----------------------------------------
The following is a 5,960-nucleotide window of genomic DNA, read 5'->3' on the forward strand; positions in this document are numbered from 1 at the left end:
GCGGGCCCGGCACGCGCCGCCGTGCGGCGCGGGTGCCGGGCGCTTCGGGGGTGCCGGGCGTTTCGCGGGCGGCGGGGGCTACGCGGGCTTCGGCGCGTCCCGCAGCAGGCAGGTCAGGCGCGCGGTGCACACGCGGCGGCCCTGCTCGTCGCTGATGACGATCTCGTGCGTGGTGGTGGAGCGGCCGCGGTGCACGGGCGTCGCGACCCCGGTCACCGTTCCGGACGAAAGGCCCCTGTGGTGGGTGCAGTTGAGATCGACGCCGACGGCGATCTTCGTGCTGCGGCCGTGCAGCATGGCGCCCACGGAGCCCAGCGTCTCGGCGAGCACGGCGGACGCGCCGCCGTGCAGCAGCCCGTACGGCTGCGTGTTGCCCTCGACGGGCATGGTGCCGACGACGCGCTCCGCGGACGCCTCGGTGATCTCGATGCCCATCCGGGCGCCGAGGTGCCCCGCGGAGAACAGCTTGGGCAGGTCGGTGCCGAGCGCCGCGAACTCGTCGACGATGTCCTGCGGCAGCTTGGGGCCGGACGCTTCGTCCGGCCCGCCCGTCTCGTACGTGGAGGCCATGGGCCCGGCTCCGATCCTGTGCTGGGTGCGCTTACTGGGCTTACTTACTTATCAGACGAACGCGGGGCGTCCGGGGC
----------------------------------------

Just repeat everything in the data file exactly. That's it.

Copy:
The following is a 5,960-nucleotide window of genomic DNA, read 5'->3' on the forward strand; positions in this document are numbered from 1 at the left end:
GCGGGCCCGGCACGCGCCGCCGTGCGGCGCGGGTGCCGGGCGCTTCGGGGGTGCCGGGCGTTTCGCGGGCGGCGGGGGCTACGCGGGCTTCGGCGCGTCCCGCAGCAGGCAGGTCAGGCGCGCGGTGCACACGCGGCGGCCCTGCTCGTCGCTGATGACGATCTCGTGCGTGGTGGTGGAGCGGCCGCGGTGCACGGGCGTCGCGACCCCGGTCACCGTTCCGGACGAAAGGCCCCTGTGGTGGGTGCAGTTGAGATCGACGCCGACGGCGATCTTCGTGCTGCGGCCGTGCAGCATGGCGCCCACGGAGCCCAGCGTCTCGGCGAGCACGGCGGACGCGCCGCCGTGCAGCAGCCCGTACGGCTGCGTGTTGCCCTCGACGGGCATGGTGCCGACGACGCGCTCCGCGGACGCCTCGGTGATCTCGATGCCCATCCGGGCGCCGAGGTGCCCCGCGGAGAACAGCTTGGGCAGGTCGGTGCCGAGCGCCGCGAACTCGTCGACGATGTCCTGCGGCAGCTTGGGGCCGGACGCTTCGTCCGGCCCGCCCGTCTCGTACGTGGAGGCCATGGGCCCGGCTCCGATCCTGTGCTGGGTGCGCTTACTGGGCTTACTTACTTATCAGACGAACGCGGGGCGTCCGGGGC